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Neuropsychologia. 2012 Nov;50(13):3094-106. doi: 10.1016/j.neuropsychologia.2012.08.008. Epub 2012 Aug 15.

Brain regions involved in the retrieval of spatial and episodic details associated with a familiar environment: an fMRI study.

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Department of Psychology, University of Toronto, Toronto, Canada.


Functional magnetic resonance imaging (fMRI) was used to compare brain activity during the retrieval of coarse- and fine-grained spatial details and episodic details associated with a familiar environment. Long-time Toronto residents compared pairs of landmarks based on their absolute geographic locations (requiring either coarse or fine discriminations) or based on previous visits to those landmarks (requiring episodic details). An ROI analysis of the hippocampus showed that all three conditions activated the hippocampus bilaterally. Fine-grained spatial judgments recruited an additional region of the right posterior hippocampus, while episodic judgments recruited an additional region of the right anterior hippocampus, and a more extensive region along the length of the left hippocampus. To examine whole-brain patterns of activity, Partial Least Squares (PLS) analysis was used to identify sets of brain regions whose activity covaried with the three conditions. All three comparison judgments recruited the default mode network including the posterior cingulate/retrosplenial cortex, middle frontal gyrus, hippocampus, and precuneus. Fine-grained spatial judgments also recruited additional regions of the precuneus, parahippocampal cortex and the supramarginal gyrus. Episodic judgments recruited the posterior cingulate and medial frontal lobes as well as the angular gyrus. These results are discussed in terms of their implications for theories of hippocampal function and spatial and episodic memory.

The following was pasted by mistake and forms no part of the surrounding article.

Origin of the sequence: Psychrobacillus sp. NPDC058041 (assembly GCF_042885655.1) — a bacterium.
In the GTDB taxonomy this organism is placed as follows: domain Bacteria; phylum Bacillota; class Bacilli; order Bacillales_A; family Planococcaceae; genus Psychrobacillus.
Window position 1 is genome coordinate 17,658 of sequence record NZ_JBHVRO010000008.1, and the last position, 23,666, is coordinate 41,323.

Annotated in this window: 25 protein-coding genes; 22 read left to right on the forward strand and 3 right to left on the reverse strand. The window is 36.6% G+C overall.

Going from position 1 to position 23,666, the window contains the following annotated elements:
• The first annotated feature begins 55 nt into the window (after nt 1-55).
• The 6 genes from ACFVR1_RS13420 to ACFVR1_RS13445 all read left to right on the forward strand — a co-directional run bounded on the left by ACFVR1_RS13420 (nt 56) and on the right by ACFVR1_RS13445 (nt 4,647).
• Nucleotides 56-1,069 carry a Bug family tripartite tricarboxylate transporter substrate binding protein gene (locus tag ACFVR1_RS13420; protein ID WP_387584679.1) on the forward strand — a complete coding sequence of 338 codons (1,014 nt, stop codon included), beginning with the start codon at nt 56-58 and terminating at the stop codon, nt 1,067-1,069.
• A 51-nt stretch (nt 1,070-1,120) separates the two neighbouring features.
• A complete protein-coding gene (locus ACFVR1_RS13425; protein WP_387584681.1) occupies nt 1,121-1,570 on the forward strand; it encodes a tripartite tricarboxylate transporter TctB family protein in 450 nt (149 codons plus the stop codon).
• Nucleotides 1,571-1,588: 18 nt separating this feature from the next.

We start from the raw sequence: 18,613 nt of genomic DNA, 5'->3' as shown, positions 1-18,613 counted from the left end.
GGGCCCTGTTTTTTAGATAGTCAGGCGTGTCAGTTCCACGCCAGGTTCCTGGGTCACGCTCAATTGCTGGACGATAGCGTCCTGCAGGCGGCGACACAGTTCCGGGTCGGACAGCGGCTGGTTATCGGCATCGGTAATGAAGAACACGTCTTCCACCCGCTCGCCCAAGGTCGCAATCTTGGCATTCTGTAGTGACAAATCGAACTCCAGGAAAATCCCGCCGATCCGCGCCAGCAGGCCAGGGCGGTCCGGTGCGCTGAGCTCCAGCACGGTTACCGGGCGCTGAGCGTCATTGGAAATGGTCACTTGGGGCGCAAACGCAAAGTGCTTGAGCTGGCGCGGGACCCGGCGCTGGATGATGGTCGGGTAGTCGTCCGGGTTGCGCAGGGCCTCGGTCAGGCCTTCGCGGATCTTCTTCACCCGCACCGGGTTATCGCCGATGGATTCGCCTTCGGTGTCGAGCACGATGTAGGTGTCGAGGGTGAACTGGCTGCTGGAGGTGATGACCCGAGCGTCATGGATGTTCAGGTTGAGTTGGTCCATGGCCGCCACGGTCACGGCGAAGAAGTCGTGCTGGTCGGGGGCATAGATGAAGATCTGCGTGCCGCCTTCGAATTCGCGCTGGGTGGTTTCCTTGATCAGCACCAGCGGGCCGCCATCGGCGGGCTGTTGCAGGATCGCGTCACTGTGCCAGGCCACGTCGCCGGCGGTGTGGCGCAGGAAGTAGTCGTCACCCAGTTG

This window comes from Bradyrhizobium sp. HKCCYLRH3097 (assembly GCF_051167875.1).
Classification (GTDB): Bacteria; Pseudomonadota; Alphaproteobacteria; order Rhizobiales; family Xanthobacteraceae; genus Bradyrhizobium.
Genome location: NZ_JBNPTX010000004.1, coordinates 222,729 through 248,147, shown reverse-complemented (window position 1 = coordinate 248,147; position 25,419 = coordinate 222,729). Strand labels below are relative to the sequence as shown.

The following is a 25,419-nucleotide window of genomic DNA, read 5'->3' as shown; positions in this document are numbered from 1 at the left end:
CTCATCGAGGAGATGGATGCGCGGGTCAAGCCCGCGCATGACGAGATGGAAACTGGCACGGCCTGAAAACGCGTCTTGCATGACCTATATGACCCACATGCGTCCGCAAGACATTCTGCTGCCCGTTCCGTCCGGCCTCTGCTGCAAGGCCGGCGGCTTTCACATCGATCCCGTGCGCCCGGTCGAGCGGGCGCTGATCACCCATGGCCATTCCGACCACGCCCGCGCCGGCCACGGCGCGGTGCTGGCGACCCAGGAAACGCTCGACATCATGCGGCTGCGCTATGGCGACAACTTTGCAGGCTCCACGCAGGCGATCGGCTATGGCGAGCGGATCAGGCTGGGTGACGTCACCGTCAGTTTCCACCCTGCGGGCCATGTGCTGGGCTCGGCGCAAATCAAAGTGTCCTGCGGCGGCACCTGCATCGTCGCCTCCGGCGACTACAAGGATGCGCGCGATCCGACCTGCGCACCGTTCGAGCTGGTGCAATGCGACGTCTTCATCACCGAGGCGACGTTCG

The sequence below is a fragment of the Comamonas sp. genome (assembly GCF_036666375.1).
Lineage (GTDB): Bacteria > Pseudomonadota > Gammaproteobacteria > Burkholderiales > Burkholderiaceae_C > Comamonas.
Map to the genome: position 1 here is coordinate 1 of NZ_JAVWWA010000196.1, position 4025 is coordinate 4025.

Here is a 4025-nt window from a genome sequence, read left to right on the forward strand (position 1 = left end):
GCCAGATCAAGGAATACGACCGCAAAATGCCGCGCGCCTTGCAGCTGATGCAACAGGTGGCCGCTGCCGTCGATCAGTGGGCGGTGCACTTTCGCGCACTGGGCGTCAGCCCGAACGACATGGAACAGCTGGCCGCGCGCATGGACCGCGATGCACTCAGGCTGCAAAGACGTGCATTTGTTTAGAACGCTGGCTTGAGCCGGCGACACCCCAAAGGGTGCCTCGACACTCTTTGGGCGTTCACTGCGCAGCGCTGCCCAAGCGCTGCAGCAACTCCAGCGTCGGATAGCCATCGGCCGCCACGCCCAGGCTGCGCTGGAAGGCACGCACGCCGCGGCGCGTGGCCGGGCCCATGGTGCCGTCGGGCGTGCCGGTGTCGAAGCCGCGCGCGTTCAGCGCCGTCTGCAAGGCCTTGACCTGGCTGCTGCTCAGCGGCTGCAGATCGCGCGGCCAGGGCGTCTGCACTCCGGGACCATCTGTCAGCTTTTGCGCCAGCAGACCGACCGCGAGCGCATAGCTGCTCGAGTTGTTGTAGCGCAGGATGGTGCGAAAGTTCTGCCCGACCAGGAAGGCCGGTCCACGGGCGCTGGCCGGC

[Indexed for MEDLINE]

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